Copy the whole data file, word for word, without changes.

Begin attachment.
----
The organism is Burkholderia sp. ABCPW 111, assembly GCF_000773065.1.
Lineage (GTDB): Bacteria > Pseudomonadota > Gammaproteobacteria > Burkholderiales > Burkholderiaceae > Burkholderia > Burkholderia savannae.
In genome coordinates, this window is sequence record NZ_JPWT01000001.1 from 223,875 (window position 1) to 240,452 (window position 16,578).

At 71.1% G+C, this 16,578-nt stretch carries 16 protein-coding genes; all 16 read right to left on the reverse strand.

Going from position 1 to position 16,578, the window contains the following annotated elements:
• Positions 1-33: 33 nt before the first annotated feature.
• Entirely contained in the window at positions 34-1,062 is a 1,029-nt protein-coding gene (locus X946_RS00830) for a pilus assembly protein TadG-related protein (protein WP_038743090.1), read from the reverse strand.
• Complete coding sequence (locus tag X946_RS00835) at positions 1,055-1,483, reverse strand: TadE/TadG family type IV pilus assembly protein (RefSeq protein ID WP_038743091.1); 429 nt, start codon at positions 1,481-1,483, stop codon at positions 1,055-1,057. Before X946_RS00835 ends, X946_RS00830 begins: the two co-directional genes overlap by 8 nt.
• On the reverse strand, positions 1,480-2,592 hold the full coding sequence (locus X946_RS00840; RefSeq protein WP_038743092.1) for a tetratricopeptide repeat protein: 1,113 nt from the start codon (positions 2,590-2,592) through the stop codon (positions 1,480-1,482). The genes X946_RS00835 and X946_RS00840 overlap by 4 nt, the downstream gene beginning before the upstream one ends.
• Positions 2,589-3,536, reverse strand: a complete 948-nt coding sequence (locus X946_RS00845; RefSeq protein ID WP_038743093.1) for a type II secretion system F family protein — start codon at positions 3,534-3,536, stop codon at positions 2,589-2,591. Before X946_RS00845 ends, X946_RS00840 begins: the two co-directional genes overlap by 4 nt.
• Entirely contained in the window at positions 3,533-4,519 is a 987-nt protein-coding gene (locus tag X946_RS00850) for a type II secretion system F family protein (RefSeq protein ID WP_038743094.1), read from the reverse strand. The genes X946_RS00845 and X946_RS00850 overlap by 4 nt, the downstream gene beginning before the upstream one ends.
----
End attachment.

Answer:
The organism is Burkholderia sp. ABCPW 111, assembly GCF_000773065.1.
Lineage (GTDB): Bacteria > Pseudomonadota > Gammaproteobacteria > Burkholderiales > Burkholderiaceae > Burkholderia > Burkholderia savannae.
In genome coordinates, this window is sequence record NZ_JPWT01000001.1 from 223,875 (window position 1) to 240,452 (window position 16,578).

At 71.1% G+C, this 16,578-nt stretch carries 16 protein-coding genes; all 16 read right to left on the reverse strand.

Going from position 1 to position 16,578, the window contains the following annotated elements:
• Positions 1-33: 33 nt before the first annotated feature.
• Entirely contained in the window at positions 34-1,062 is a 1,029-nt protein-coding gene (locus X946_RS00830) for a pilus assembly protein TadG-related protein (protein WP_038743090.1), read from the reverse strand.
• Complete coding sequence (locus tag X946_RS00835) at positions 1,055-1,483, reverse strand: TadE/TadG family type IV pilus assembly protein (RefSeq protein ID WP_038743091.1); 429 nt, start codon at positions 1,481-1,483, stop codon at positions 1,055-1,057. Before X946_RS00835 ends, X946_RS00830 begins: the two co-directional genes overlap by 8 nt.
• On the reverse strand, positions 1,480-2,592 hold the full coding sequence (locus X946_RS00840; RefSeq protein WP_038743092.1) for a tetratricopeptide repeat protein: 1,113 nt from the start codon (positions 2,590-2,592) through the stop codon (positions 1,480-1,482). The genes X946_RS00835 and X946_RS00840 overlap by 4 nt, the downstream gene beginning before the upstream one ends.
• Positions 2,589-3,536, reverse strand: a complete 948-nt coding sequence (locus X946_RS00845; RefSeq protein ID WP_038743093.1) for a type II secretion system F family protein — start codon at positions 3,534-3,536, stop codon at positions 2,589-2,591. Before X946_RS00845 ends, X946_RS00840 begins: the two co-directional genes overlap by 4 nt.
• Entirely contained in the window at positions 3,533-4,519 is a 987-nt protein-coding gene (locus tag X946_RS00850) for a type II secretion system F family protein (RefSeq protein ID WP_038743094.1), read from the reverse strand. The genes X946_RS00845 and X946_RS00850 overlap by 4 nt, the downstream gene beginning before the upstream one ends.